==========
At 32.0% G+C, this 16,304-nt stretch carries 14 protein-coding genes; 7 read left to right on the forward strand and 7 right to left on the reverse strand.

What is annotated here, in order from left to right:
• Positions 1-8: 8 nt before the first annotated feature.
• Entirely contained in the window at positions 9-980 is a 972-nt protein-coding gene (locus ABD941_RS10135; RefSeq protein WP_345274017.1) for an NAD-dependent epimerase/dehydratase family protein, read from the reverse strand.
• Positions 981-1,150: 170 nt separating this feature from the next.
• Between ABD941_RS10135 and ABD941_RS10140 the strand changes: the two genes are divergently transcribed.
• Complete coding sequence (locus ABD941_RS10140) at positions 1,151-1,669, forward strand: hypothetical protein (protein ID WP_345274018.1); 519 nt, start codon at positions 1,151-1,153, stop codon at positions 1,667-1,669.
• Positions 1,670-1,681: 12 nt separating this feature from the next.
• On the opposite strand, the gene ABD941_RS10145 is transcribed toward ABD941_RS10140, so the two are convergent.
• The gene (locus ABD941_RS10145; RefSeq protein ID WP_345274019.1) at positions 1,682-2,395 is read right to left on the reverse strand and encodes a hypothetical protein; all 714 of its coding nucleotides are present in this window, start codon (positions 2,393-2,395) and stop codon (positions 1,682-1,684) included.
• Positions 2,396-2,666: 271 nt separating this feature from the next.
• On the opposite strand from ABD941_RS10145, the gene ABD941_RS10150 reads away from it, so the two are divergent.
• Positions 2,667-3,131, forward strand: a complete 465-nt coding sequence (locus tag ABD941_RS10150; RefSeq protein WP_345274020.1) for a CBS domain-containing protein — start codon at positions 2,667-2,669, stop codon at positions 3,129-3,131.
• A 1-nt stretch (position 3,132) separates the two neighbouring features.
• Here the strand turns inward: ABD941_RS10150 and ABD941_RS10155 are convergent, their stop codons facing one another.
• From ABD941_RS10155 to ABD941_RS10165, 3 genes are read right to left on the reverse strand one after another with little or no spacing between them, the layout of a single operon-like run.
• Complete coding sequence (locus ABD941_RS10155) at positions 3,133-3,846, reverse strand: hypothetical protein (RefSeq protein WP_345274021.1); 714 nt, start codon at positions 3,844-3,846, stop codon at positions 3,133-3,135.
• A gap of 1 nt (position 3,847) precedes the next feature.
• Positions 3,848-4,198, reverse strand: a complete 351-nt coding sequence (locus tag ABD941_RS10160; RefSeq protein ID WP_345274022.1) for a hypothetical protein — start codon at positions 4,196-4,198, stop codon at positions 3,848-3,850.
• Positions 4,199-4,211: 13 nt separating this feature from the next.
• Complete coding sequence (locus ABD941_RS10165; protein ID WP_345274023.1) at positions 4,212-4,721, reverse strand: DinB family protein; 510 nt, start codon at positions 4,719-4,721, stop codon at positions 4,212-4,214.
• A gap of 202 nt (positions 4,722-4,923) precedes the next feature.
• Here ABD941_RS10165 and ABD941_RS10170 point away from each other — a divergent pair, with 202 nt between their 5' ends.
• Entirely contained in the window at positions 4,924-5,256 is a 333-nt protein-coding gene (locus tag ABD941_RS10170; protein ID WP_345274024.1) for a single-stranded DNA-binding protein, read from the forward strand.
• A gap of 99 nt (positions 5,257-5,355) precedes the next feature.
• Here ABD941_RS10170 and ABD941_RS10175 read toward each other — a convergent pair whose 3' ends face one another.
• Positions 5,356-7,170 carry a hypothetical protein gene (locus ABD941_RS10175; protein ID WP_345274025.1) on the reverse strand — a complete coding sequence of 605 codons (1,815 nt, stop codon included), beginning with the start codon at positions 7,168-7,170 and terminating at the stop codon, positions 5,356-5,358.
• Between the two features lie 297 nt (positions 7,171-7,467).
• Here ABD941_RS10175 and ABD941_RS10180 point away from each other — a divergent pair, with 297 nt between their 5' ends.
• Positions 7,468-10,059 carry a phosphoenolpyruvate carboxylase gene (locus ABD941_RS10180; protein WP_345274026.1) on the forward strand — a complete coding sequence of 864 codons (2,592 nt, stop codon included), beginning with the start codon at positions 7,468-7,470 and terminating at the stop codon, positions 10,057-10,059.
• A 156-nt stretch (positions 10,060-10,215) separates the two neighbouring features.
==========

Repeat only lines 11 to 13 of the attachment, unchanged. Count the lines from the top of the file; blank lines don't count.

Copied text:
• Positions 2,396-2,666: 271 nt separating this feature from the next.
• On the opposite strand from ABD941_RS10145, the gene ABD941_RS10150 reads away from it, so the two are divergent.
• Positions 2,667-3,131, forward strand: a complete 465-nt coding sequence (locus tag ABD941_RS10150; RefSeq protein WP_345274020.1) for a CBS domain-containing protein — start codon at positions 2,667-2,669, stop codon at positions 3,129-3,131.